Wednesday, August 16, 2017


In case you didn't know, Pleasant Gehman and I are in the midst of putting together the compendium of Lobotomy, the fanzine she created with Randy Kaye in the glory days of 1970s punk rock.  We worked on Lobotomy with the future Kid Congo Powers and the fabulous Brad Dunning, among other Los Angeles punk rock forebears.

Our sporadic appearances or disappearances from the blog-o-sphere means that we've got our noses to the grindstone.

Friday, February 26, 2016

Join Me Next Weekend, March 5 in Los Angeles

Here's a photo of me, taken in April 1978 in San Francisco, CA.  It was another of the now-notorious Lobotomy road trips.

Pleasant, Randy Detroit, Kid Congo, Nancy and I piled into my little Honda and drove to San Francisco from Los Angeles, as we did for any show we wanted to see.  With so many of us traveling, it was more cost effective to drive, plus there was that four hours of crazy conversation and radio roulette to enjoy on the way.

This particular road trip was to see Blondie play at the Greek Theatre on campus at UC Berkeley.  We didn't know it at the time, but the record they were working on, Parallel Lines (which was released five months later), would break them through to levels of international fame that none of us ever considered.

If you're in Southern California, come see Pleasant and me at the Lethal Amounts Gallery for our show (Teenage) Lobotomy: Fanzine Art & Photos from the 1970s LA Punk Scene

Sarturday March 5th 2016
Lethal Amounts Gallery
1226 west 7th st
DTLA 90017


I promise it will be a great party with stunning, authentic bits of pop culture history dripping from the walls.


Friday, February 05, 2016

(Teenage) Lobotomy - Show in Los Angeles on March 5!!


What are you doing on Saturday March 5?

I suggest going to Lethal Amounts Gallery located at 1226 West 7th St, DTLA 90017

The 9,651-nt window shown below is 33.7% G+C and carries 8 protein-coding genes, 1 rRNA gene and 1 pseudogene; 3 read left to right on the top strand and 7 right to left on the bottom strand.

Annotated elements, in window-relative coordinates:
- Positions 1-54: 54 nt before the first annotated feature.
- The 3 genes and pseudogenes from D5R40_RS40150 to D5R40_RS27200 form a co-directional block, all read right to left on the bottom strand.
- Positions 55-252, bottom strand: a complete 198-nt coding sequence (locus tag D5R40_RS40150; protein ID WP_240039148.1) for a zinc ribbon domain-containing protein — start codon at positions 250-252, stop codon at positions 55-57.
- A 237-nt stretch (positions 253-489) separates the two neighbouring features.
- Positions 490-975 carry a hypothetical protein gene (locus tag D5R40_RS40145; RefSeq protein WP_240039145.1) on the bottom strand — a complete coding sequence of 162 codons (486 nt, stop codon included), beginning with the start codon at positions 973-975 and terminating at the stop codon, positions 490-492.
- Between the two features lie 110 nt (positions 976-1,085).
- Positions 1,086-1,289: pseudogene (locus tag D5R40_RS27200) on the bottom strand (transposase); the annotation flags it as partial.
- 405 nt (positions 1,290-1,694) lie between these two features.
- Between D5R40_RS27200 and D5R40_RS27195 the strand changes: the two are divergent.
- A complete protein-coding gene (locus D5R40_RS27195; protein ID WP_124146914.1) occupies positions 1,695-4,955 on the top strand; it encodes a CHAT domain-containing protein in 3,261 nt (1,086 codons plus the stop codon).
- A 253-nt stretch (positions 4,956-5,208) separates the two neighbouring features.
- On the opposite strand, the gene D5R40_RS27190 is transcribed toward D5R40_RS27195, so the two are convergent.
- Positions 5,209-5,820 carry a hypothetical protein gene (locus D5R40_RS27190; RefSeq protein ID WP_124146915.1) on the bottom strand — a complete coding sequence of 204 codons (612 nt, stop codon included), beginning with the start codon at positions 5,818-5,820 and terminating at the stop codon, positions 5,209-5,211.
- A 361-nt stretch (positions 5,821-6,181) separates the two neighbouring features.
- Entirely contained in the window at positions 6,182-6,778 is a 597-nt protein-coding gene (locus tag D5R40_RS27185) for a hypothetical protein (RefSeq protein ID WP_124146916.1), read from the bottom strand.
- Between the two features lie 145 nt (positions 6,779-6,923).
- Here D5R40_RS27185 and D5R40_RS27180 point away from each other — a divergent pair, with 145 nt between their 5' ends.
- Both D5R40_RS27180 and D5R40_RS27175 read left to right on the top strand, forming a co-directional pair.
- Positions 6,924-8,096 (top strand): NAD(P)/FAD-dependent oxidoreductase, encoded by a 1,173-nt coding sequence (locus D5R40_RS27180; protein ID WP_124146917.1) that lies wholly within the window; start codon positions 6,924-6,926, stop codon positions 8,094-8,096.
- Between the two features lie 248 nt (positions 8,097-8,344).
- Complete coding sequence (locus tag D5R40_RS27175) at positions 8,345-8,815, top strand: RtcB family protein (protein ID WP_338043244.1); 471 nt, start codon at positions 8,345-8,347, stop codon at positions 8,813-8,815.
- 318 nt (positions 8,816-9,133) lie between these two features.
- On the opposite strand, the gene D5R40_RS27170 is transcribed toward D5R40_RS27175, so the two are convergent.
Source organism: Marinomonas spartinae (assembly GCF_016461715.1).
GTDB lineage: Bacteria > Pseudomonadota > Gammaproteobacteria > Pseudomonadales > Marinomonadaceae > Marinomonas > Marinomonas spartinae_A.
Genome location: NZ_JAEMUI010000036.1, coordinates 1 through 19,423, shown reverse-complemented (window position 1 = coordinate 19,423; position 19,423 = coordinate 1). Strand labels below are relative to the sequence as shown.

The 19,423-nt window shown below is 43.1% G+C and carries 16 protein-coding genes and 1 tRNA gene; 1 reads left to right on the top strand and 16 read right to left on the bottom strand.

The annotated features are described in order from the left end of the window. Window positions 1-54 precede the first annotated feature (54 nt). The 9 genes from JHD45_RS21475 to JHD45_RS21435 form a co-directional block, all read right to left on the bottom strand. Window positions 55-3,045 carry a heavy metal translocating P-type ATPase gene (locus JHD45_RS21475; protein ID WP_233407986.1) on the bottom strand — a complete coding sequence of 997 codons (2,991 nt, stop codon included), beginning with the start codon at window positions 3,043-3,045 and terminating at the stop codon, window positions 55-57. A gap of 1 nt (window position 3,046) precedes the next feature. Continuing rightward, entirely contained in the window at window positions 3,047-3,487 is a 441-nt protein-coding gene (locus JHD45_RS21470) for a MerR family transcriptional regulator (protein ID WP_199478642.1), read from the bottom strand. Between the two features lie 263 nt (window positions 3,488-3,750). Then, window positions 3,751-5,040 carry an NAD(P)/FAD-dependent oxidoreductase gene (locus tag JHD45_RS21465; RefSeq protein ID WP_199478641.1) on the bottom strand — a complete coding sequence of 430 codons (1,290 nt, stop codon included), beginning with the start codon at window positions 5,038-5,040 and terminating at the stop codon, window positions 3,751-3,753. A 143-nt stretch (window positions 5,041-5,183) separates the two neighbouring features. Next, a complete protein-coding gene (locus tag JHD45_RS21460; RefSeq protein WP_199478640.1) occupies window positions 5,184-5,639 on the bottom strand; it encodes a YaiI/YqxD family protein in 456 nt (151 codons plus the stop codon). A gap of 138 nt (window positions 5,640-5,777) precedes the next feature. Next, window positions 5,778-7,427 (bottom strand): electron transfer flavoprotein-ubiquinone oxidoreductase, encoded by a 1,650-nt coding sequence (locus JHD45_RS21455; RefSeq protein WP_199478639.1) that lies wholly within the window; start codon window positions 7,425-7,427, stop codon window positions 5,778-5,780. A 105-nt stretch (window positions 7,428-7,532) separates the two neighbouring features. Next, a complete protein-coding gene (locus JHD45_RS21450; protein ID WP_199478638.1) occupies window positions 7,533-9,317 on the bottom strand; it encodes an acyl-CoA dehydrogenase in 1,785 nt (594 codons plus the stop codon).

Pleasant and I are showing & telling all things LOBOTOMY! Lethal Amounts is hosting us, and here's what they have to say:
“Lobotomy: The Brainless Magazine” was founded in Hollywood, during spring 1978 by Pleasant Gehman. The Xeroxed fanzine became notorious in the Hollywood punk scene from it’s very first issue, when Kim Fowley threatened to sue 18-year-old Pleasant over the sarcastic comments she wrote about him.
Chief photographer Theresa Kereakes -also a teenager- took countless onstage and backstage photos of The Cramps, The Ramones, Blondie, Jeffrey Lee Pierce, Billy Idol, Joan Jett, and The Germs, Go-Go’s and many more and for Lobotomy. Nearly four decades later, they’ve become some of the most-recognized and iconic images of the early punk scene.
“Lobotomy” was known for it’s irreverent “Mad Magazine” sense of humor, the salacious gossip column “Dirty Dishes” which featured blow-by-blow accounts of gigs at the legendary Masque and debauched parties, as well as the candid, outrageous- and usually drunken- interviews with everyone from The Damned, The Clash, The Cramps, X, The Mumps, The Go-Go’s, director David Lynch and numerous others.
This show features prints of Theresa’s incredible photographs and Pleasant’s original “Lobotomy” paste-ups in all their carelessly typed, hand-written, Elmer’s- Glue -collage glory.

Saturday March 5, 2016
Lethal Amounts Gallery
1226 west 7th st
DTLA 90017